Vancouver Art Gallery unveils new concept design

Proposed design likely to be as controversial as the gallery's intent to expand to a new site

Here is a rendering of the proposed Vancouver Art Gallery at night

The Vancouver Art Gallery (VAG) on September 29 unveiled its concept design for a 310,000-square-foot, $350 million wooden building on the southern two-thirds of the block bounded by Cambie, Dunsmuir, Beatty and Georgia streets.

The design from Swiss architecture firm Herzog & de Meuron and local partners Perkins + Will is potentially controversial given the prime location for the proposed new gallery and its stacked-block appearance, complete with a ground-level courtyard and a 350-seat auditorium.

Even VAG’s intention to spend hundreds of millions of dollars to build a new building on the site known as Larwill Park has been controversial since the process started in 2004.

The new building would feature 85,000 square feet of exhibition space, which would be more than a doubling of VAG's current size in the former courthouse overlooking Robson Square.

Critics such as Urban Futures Institute senior adviser David Baxter and real estate marketer and globally renowned avid art collector Bob Rennie have urged the VAG to spend its capital on art, not a new building.

They argue that generating the capital needed to build the gallery will divert philanthropic and government money needed for other community projects or arts organizations such as the Vancouver Opera. 

Worse, Rennie said September 29 that he fears that the attempt to raise the money will be a flop because there will be no large leadership gifts.

If this fails, it is a huge black mark on philanthropy to Vancouver,”   he said. 

So far, the VAG trustees have only raised $73 million: $50 million from a previous B.C. government headed by Gordon Campbell and $23 million announced September 23 from the 20-member VAG board.

VAG director Kathleen Bartels had told Business in Vancouver in 2013 that the proposed new gallery also had $40 million in private pledges. Both she and VAG board chair Bruce Munro Wright continue to expect a substantial amount of private philanthropy to convince governments to ante up a further $150 million.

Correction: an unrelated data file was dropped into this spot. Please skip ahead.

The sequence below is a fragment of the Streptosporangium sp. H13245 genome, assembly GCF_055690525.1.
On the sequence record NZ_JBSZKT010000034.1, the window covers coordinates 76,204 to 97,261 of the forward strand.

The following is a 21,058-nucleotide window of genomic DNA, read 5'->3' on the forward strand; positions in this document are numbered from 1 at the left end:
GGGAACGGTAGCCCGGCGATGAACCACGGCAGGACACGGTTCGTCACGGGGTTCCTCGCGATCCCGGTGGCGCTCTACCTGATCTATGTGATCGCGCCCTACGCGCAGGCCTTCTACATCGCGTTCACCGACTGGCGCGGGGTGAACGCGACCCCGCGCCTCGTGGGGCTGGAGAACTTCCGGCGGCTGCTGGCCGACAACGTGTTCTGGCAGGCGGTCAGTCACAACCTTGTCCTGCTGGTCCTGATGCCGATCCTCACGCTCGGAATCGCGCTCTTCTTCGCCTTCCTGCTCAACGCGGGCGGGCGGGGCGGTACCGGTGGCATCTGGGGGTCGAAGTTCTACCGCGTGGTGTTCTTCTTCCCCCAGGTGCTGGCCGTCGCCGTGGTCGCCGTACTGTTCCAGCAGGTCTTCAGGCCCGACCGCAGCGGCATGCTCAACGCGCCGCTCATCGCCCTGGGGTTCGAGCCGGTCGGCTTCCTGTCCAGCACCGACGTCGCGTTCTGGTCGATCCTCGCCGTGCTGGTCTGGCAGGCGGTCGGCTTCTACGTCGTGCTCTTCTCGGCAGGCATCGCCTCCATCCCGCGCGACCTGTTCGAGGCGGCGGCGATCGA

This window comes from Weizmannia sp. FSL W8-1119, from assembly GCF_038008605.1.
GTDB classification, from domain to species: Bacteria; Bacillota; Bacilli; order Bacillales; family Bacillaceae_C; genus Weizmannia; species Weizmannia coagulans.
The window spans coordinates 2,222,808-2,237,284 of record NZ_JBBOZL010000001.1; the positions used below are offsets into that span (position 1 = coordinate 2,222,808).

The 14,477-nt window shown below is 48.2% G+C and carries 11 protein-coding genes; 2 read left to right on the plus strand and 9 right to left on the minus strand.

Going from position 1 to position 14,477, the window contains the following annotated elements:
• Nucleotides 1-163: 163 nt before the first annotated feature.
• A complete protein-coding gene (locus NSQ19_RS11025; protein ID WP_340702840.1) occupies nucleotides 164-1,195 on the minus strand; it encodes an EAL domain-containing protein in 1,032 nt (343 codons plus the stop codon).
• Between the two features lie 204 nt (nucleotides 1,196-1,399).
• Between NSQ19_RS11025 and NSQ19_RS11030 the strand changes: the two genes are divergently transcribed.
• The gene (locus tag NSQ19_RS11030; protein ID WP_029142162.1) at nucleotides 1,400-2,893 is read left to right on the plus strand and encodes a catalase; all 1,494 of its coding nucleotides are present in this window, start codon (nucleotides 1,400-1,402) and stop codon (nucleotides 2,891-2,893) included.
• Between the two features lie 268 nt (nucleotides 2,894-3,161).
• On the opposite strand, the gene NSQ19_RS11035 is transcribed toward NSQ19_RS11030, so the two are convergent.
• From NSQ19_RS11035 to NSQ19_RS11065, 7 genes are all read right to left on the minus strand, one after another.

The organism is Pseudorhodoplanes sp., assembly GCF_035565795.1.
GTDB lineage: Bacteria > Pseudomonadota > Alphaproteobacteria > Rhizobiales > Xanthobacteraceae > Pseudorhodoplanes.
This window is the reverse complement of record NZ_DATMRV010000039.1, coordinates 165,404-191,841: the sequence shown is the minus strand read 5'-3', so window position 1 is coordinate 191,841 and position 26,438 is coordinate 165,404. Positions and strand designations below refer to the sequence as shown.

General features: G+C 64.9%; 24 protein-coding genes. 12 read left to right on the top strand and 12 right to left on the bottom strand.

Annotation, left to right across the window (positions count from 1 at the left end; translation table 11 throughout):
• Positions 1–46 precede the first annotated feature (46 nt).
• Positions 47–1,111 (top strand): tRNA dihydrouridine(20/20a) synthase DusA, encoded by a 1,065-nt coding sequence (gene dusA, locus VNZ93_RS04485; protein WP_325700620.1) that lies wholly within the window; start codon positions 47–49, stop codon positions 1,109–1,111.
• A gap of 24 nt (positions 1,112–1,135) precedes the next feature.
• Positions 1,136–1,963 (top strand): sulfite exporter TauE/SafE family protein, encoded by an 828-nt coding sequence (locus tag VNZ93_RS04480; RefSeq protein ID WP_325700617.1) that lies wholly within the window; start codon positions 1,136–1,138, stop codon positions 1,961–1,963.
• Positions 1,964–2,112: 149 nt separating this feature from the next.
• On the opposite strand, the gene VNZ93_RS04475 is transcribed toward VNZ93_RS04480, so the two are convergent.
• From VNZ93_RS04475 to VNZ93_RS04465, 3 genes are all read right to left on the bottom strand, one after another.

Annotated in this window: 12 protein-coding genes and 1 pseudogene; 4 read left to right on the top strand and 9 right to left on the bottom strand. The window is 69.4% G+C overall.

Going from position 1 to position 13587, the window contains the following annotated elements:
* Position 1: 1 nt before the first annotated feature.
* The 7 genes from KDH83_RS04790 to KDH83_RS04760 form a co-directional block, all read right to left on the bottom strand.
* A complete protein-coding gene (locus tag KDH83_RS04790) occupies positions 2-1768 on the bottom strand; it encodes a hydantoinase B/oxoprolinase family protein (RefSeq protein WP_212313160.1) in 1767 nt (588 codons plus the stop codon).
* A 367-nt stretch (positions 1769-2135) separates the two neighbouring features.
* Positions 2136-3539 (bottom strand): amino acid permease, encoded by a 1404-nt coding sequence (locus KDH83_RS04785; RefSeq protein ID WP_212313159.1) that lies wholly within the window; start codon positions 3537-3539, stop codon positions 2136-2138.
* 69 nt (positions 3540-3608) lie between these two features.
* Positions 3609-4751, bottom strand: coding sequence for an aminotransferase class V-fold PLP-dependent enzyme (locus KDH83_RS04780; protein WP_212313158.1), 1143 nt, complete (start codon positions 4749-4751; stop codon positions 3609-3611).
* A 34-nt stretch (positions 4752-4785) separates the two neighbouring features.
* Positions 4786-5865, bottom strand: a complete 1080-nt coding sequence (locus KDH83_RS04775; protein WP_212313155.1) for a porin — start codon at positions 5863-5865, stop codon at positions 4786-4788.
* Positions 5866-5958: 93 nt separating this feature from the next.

The $23 million contribution from the VAG board includes at least $100,000 from each of the 20 VAG trustees, VAG board chair Munro Wright told BIV following the gallery's announcement of its new design.

The federal and provincial governments have not yet come through with more money, Munro Wright said, because the VAG board has not yet asked them – an assertion that Rennie said he found hard to believe.

Rennie said following the VAG's announcement that an ideal solution would be for the city to sell the Larwill Park site and give the money to the VAG to use to build a cheaper gallery under the front lawn of the current gallery site. 

“That’s what the Louvre did [in Paris,]” Rennie said. “They took an open plaza and went underground.”

Vancouver city council voted two years ago to give the VAG a long-term lease on two-thirds of the Larwill Park site. The remainder of the block is expected to be sold and developed with an office tower.

Conditions, which have not been met, included that the VAG raise $100-million from the federal government and $50-million from the provincial government. That is in addition to $50 million from the provincial government that the VAG has already raised and the donation of the site by the city.

Council gave the VAG an April 30 deadline to raise that cash but has so far allowed the VAG to have an unofficial extention.

Mayor Gregor Robertson and the city's ruling Vision Vancouver party has supported the concept of a new gallery as does the opposition Non-Partisan Association, which campaigned on a promise to allow the VAG to use the entire city-owned Larwill Park site.